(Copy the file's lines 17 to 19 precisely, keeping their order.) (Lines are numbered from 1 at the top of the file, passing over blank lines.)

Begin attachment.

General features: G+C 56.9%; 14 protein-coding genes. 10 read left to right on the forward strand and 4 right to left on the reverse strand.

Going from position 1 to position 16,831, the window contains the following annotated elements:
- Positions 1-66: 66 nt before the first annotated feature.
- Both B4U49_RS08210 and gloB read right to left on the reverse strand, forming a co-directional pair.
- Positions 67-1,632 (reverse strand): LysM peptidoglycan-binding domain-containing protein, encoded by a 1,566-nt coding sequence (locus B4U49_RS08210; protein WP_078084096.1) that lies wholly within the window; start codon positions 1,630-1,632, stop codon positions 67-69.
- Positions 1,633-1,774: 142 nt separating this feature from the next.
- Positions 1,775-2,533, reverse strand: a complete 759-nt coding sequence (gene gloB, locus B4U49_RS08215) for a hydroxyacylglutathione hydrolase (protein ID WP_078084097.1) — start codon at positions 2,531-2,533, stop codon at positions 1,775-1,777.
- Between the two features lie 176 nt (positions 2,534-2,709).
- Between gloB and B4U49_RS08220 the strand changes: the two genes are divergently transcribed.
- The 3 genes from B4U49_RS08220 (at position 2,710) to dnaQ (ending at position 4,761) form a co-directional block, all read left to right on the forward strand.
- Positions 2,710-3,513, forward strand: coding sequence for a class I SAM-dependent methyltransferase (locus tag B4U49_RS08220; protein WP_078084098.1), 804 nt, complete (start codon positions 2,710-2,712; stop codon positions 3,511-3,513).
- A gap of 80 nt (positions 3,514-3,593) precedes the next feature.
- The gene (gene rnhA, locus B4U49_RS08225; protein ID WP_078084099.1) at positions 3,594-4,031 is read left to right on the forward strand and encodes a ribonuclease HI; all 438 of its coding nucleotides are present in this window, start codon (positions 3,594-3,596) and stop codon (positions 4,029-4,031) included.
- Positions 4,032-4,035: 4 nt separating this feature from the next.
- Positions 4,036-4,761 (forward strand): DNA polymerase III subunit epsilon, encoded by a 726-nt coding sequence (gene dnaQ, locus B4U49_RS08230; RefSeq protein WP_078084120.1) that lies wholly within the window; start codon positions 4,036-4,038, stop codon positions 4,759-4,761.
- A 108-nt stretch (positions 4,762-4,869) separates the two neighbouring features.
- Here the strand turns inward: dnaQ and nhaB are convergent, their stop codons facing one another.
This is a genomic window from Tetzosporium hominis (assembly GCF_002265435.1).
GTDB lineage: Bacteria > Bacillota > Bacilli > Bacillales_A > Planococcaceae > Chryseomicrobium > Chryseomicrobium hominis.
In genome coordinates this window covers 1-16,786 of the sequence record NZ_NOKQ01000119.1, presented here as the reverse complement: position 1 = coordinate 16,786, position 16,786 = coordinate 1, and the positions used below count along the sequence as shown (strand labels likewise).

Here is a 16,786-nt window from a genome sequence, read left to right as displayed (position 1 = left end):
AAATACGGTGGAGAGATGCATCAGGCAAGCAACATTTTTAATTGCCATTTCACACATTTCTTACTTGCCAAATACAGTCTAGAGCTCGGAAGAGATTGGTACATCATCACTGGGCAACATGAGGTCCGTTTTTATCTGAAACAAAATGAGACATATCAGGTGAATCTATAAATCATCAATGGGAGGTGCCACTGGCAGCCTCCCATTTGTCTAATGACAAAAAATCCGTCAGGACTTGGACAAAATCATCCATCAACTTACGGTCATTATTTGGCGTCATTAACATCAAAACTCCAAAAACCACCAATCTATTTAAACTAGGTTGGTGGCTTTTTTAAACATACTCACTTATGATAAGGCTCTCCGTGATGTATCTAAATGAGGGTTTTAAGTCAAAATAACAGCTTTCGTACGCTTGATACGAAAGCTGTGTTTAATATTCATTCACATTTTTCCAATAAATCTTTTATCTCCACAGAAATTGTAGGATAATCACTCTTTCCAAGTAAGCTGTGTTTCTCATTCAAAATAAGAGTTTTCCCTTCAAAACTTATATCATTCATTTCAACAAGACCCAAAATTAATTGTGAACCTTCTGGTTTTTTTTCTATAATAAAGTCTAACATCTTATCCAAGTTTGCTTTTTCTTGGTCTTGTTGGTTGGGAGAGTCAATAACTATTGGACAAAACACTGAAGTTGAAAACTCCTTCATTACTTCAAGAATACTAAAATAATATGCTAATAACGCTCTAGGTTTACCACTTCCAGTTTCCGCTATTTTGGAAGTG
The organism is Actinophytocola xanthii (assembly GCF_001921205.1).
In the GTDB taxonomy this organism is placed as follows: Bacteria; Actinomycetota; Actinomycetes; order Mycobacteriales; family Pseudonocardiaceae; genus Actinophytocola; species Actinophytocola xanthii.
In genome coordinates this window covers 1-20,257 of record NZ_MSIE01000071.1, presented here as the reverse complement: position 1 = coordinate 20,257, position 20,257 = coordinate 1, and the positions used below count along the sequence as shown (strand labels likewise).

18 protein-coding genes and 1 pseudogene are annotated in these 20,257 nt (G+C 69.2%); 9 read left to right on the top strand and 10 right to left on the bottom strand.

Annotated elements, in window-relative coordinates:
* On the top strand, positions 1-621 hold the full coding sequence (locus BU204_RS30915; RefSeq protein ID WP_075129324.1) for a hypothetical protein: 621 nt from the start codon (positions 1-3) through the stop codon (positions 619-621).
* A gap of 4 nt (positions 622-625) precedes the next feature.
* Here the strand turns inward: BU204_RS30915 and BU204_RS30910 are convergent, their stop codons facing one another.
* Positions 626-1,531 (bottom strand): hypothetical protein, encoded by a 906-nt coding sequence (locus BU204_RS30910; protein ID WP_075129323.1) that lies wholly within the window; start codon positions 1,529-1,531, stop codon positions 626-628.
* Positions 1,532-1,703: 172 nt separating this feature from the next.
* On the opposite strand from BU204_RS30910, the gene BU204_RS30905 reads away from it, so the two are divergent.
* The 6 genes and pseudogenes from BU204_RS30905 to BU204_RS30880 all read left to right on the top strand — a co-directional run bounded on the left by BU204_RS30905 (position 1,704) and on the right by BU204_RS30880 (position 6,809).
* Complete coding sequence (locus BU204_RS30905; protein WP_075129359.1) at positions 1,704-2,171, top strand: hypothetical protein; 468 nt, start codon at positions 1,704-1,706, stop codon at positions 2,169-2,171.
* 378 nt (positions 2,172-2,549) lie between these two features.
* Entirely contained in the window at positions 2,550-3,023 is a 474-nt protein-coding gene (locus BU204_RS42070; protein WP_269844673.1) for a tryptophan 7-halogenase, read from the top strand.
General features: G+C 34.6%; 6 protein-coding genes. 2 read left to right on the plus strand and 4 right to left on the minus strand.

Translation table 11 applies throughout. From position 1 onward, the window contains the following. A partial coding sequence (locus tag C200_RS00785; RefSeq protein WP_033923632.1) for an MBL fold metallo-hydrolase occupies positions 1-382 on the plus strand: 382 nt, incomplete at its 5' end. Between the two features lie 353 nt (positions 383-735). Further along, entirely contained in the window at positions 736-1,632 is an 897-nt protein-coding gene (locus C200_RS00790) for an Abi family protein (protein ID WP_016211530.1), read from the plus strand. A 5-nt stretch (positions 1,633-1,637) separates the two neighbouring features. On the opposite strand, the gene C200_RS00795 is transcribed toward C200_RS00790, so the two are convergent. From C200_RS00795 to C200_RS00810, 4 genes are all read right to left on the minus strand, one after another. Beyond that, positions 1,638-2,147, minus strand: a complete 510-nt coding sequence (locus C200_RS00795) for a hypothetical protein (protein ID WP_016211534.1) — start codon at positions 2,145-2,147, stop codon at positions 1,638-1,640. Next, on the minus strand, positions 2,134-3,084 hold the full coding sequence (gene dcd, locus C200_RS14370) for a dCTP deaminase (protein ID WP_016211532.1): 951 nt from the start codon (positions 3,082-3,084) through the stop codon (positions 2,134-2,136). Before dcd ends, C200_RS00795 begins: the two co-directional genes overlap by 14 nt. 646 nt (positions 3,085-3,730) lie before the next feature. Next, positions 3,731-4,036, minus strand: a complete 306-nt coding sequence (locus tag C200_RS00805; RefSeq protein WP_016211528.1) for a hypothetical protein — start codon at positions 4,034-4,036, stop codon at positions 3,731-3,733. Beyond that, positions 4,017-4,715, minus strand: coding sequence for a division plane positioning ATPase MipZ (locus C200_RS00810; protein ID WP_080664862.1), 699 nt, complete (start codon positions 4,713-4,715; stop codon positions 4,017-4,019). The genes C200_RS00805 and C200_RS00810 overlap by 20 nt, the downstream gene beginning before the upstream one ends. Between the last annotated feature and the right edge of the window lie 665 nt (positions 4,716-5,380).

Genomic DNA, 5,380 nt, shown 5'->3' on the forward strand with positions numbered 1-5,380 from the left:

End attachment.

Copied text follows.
- Here the strand turns inward: dnaQ and nhaB are convergent, their stop codons facing one another.
This is a genomic window from Tetzosporium hominis (assembly GCF_002265435.1).
GTDB lineage: Bacteria > Bacillota > Bacilli > Bacillales_A > Planococcaceae > Chryseomicrobium > Chryseomicrobium hominis.